Arkansas Teachers Association (ATA)

The Arkansas Teachers Association (ATA) was an organization that strove for racial equality in education for young African Americans. From 1898 to 1969, it was instrumental in equalizing salaries for black teachers across the state, integrating schools during the desegregation era, and fighting teacher displacement.

In 1898, a group of fewer than a dozen teachers in Pine Bluff (Jefferson County) created the State Teachers Association of Arkansas, which later became the Arkansas Teachers Association. The teachers—including the association’s first president, Joseph Carter Corbin—wanted to increase the value of black children’s education, ensure better health for the black community, improve school buildings and equipment, and provide better preparation for teachers.

No written records are available on the association until the 1928 introduction of a newsletter, the Journal, which became the Bulletin in 1930. The State Teachers Association of Arkansas changed its name to the Association of Teachers of Negro Youth in Arkansas in 1931, then to the Arkansas Teachers Association in 1938. A headquarters building was constructed in Little Rock (Pulaski County) in the early 1960s.

In the years leading to the Great Depression, the association focused on health classes, teaching adults how to read and write, encouraging school attendance, and achieving accreditation for high schools serving black youths. About half of the state’s black teachers were members of the organization in the 1920s, and leaders encouraged teachers to strive for racial cooperation in their schools.

In 1931–32, the state Department of Education created a survey and a list of accredited schools. The survey offered a checklist of items that needed to be fulfilled for a school to be accredited; principals were to complete this survey. The ATA added several schools, even those in financial trouble, to the accreditation list.

Membership declined during the Depression, and only twenty-three percent of black teachers were members of the association by 1937. But the first black superintendent for a school district in the state was hired in the 1930s—L. W. Johnson, who was appointed to Oak Grove School District No. 4 in Rosston (Nevada County) in 1935. The association worked closely with national organizations such as the National Congress of Colored Parents and Teachers, the American Teachers Association, and the National Association of Teachers in Colored Schools to improve conditions for teachers and students in Arkansas.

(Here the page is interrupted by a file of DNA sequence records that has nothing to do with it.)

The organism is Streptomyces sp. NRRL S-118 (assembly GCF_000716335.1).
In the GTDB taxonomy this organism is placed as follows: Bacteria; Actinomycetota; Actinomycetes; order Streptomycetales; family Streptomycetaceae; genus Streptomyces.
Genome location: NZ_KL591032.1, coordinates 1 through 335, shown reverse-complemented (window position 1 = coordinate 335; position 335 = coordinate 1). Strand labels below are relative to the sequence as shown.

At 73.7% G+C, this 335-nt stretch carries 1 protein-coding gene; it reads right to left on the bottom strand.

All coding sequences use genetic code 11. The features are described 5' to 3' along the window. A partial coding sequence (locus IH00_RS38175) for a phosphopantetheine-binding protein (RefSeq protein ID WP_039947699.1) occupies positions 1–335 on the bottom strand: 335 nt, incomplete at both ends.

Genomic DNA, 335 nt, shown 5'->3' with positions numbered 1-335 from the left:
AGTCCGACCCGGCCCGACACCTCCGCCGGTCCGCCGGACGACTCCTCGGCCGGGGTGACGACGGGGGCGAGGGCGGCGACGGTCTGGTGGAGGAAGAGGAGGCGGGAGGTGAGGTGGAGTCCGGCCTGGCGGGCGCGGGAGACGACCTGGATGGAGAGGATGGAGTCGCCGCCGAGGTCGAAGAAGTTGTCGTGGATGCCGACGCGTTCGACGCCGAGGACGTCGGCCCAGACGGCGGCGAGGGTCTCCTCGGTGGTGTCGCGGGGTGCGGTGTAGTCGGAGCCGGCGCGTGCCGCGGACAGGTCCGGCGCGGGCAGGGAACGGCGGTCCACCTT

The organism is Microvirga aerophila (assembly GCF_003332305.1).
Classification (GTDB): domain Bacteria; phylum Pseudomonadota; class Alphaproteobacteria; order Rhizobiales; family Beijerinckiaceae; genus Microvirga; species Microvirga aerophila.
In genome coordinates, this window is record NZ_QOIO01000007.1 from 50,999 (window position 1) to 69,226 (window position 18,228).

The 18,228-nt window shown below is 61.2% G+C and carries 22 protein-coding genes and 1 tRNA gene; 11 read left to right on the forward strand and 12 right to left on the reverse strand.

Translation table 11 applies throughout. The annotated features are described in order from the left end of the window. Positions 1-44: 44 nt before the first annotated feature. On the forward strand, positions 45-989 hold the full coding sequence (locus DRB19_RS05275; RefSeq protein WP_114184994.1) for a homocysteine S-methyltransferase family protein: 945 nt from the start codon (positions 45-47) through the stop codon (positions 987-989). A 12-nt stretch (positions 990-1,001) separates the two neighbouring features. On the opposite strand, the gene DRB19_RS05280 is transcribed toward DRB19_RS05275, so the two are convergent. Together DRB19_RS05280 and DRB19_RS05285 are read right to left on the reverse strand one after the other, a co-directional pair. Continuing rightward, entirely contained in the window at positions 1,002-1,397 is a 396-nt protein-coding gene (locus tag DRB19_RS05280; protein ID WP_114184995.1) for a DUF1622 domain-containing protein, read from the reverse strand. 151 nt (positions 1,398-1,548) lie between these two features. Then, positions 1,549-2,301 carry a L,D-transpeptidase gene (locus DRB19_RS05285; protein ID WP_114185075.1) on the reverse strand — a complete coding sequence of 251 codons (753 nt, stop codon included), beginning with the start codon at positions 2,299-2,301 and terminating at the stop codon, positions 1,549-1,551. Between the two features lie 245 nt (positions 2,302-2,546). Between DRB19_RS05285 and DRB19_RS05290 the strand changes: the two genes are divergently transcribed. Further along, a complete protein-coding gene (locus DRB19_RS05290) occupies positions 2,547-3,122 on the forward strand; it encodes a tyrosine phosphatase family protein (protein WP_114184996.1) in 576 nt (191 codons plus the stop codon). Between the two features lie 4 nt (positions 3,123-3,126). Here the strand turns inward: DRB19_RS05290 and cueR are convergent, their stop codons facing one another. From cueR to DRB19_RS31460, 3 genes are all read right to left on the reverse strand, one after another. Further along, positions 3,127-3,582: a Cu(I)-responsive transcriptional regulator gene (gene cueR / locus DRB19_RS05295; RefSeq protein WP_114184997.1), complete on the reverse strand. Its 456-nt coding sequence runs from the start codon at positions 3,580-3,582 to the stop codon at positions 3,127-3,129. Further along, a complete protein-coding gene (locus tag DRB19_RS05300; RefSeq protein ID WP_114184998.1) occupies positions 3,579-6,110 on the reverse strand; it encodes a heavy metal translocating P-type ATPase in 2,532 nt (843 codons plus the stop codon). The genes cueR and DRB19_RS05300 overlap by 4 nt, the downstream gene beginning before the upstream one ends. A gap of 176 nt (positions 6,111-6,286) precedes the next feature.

During the civil rights era, the ATA pushed for equal salaries for black teachers and equal facilities and materials for black students. After the U.S. Supreme Court ruling in the landmark desegregation case Brown v. Board of Education of Topeka, Kansas in 1954, the association’s mission grew to include integration. During integration of black and white schools, districts were forced to cut staff, and black teachers were often the ones dismissed. The displacement caused black teachers to lose political influence in public schools; Arkansas was among the hardest-hit states with regard to the loss of black teachers. The ATA’s executive secretary, S. E. Patterson, appealed to the State Board of Education, and the ATA filed a lawsuit, on the behalf of black teachers in Arkansas.

In 1969, the Arkansas Teachers Association merged with the formerly all-white Arkansas Education Association. Former ATA members lobbied inside of the AEA for minority representation in the organization’s government because they were often ignored or unable to get reelected. Ten years after the merger, the AEA guaranteed ethnic minority representation in the organization’s government, and AEA members had elected a black president, treasurer, and alternate National Education Association director.

For additional information:
Patterson, Thomas E. History of the Arkansas Teachers Association. Washington DC: National Education Association, 1981.

Denise Malan
Fayetteville, Arkansas


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